Some companies even have a monthly report delivered to them with details of how many pages employees have been printing at each print station.
Smaller companies with only one printer or without a print server, are still able to track what print jobs came from what computer and when. Each printer has a stored history that is searchable and very hard to delete.
Can I Lose My Job if I Print Personal Stuff at Work?
Printing a page here and there for personal use may seem harmless but companies are paying for the paper, ink, and maintenance of that machine and personal use may be seen as theft. When it comes down to it, It’s the equivalent of taking the printer home for the night to use it. If you wouldn’t actually roll that printer out to your car, you probably shouldn’t be printing personal things on it.
Employers are people though and a simple “Can I print my boarding pass for my flight tomorrow?” will probably be no big deal. Courtesy and permission is the name of the game.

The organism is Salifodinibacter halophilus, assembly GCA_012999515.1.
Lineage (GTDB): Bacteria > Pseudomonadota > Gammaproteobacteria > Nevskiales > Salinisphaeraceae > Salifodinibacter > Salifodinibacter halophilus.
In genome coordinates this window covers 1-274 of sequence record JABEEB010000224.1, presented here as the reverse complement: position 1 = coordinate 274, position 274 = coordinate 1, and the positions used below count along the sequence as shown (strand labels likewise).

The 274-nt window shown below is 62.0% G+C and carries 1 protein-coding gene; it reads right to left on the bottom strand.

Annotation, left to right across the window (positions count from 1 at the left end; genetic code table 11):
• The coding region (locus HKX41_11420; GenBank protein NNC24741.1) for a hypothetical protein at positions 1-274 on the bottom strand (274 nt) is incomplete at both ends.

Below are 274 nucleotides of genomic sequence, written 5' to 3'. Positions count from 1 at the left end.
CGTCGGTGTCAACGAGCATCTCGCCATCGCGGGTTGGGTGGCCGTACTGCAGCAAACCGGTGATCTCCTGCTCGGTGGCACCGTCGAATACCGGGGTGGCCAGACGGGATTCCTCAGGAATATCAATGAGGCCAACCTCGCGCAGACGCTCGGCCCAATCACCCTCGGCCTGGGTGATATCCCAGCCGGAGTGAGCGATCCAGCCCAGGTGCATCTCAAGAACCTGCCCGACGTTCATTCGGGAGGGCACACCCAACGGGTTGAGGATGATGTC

Of course, if you’re printing out your resume, this is a giant red flag to your employer. Using company time and property for your job search is definitely grounds for termination.
What Else Can Your Employer Track?
With technology in this day and age, employers are able to track nearly 100% of everything you do on a work computer. Each employer is different and obviously have different levels of technology available to them but here are some trackable things to be aware of:
- Phone calls
- Company vehicle
- Use of your access badge
- Internet and app usage, including web history
- Downloads and files on your computer